Monday, July 13, 2009

Diablo Race #2 (Vernon, NJ)

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The last trip to Diablo was without the bus. It was a more focused trip I suppose, with no distractions to worry about other than the race itself. It was a great change from the regular weekend expeditions in the bus, but I've been looking forward to returning in the bus ever since then. On this jaunt we had nine people - Rachel, Kaycie, Ashley, Jake, Jake #2, Sean, Nick, Chris, and myself. The ride up took its usual FOREVER, but this time we had plenty of room inside thanks to my recently built bike rack.

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We showed up to the campsite around 3am on Friday night/Saturday morning, pitched some tents, and grabbed a mere three or four hours of sleep before our first day of fun. We rolled into the parking lot the next morning and split off in our two directions - some to the water park and the rest to the bike park.

The race course was tough to say the least. The upper section was only one week old and had little to no traction. The center of the course was new also - although the challenge this time was not limited to a lack of traction. Instead, this was the rock garden. A haphazardly spaced field of boulders, jaggedly pointing in every direction. Finding a line was a real task, and staying on that line was even more of an ordeal. Eventually I did come up with a strategy through the section, but I'm sure it looked like nothing more than a stubborn tear through the center of the garden. Once out of the woods, there was little left of the course. A large step-up followed by a steep left-hand turn that dropped about twenty feet simultaneously. This feature was appropriately named the "crap shoot" since it very often resulted in crashes. I came off the side of the turn once in practice and feel a bit lucky to have survived. After the "crap shoot" the course went through a few tight banks and then spit out into the bottom field. This was where most spectators could watch as riders took their last few turns and flew over a jump before mashing the pedals to the finish line.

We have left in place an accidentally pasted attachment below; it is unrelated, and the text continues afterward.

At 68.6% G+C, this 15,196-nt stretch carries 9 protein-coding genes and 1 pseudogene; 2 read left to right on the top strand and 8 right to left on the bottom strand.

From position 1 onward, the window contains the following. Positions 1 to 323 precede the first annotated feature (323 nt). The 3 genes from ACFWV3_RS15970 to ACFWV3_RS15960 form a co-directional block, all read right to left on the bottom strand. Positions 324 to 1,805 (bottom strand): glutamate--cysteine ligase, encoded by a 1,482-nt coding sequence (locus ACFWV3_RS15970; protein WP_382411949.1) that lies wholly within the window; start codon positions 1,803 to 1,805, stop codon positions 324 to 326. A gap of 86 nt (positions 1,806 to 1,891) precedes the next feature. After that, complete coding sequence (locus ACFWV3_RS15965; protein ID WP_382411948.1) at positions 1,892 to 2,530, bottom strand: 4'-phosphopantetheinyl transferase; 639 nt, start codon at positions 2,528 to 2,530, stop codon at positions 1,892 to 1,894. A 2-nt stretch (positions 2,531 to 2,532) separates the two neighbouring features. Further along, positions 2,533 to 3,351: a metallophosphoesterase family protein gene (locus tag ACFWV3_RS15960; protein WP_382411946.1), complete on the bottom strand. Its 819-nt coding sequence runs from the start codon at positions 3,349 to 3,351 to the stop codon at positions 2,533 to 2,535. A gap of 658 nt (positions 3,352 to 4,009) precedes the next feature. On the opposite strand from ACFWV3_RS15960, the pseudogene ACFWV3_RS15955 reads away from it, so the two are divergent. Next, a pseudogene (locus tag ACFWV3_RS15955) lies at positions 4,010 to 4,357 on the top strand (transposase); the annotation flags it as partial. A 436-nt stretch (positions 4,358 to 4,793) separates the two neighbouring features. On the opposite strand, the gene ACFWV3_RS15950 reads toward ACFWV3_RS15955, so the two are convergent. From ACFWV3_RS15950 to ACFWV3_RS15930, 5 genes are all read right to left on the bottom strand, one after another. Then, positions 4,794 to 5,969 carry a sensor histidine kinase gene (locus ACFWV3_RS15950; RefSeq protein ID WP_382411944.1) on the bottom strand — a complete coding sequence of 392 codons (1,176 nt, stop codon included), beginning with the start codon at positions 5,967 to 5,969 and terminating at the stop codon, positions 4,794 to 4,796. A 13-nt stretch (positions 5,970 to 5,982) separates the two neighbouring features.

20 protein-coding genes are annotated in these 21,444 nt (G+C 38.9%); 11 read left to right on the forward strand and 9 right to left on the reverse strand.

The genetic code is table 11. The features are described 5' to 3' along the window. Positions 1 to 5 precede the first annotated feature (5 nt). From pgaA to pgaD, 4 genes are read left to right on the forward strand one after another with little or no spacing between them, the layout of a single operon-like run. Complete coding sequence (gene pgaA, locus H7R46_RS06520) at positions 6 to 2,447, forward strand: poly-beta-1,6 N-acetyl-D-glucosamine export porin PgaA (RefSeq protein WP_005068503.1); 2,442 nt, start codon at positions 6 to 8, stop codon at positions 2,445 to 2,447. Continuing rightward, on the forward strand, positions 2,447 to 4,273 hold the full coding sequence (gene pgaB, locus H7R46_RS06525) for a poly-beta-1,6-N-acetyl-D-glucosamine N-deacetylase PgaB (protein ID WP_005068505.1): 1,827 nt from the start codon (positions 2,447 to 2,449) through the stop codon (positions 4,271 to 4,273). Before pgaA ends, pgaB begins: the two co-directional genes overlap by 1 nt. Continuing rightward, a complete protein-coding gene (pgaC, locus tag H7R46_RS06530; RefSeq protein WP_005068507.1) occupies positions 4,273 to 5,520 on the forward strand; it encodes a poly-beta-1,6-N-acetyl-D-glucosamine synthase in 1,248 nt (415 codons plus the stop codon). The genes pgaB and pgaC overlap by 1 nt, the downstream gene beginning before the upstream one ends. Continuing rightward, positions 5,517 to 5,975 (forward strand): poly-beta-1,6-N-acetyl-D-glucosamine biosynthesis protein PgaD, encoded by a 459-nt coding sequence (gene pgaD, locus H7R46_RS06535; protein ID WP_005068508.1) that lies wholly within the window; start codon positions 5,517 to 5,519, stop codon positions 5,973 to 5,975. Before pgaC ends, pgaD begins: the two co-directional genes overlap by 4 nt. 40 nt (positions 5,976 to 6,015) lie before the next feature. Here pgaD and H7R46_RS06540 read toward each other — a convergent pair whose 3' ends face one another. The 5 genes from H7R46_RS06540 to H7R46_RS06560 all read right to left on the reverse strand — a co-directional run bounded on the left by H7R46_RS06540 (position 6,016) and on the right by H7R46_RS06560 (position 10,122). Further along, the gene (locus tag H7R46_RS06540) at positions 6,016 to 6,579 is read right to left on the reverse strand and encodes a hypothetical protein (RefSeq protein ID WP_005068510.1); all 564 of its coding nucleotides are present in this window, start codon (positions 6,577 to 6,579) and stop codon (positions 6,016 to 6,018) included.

After a day of practice we headed back to our campsite to build a fire, cook some burgers and hot dogs, and grab a decent night's sleep.

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Sunday was race day! Sean had suffered a fall on our last run the previous day, so he decided to volunteer as a course marshal. Nick did the same in order to get two free day passes for our next trip. I took three practice runs while the rest of our group rode the rest of the park. Jake came back to the bus with a bruised leg and had to end his day of riding a bit early. Soon, however, the races began and I headed to the top of the gondola. My run down the hill was quick, but I decided to play it safe when possible since staying on the bike would be faster than a high-speed wreck. I rode about half of the rock garden with one foot on the pedals after barely saving myself from sliding off course. When I popped out of the garden I pushed the pedals as much as possible, sliding into the dry and dusty corners. My tires were slipping on the loose gravel and sand, but it was a feeling I'd become accustomed to in practice, so I just held on until they found some traction. When I passed the finish line the announcer reported my time and position - second place! There were still several riders to go, but my time held firm and I walked away with a great result.

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We packed up the bus after the race, Ashley cooked the remainder of our hot dogs and burgers, and we were soon on the road. About an hour past midnight we pulled into the Rowlett's parking lot, tired and satisfied - looking forward to next weekend's adventure.

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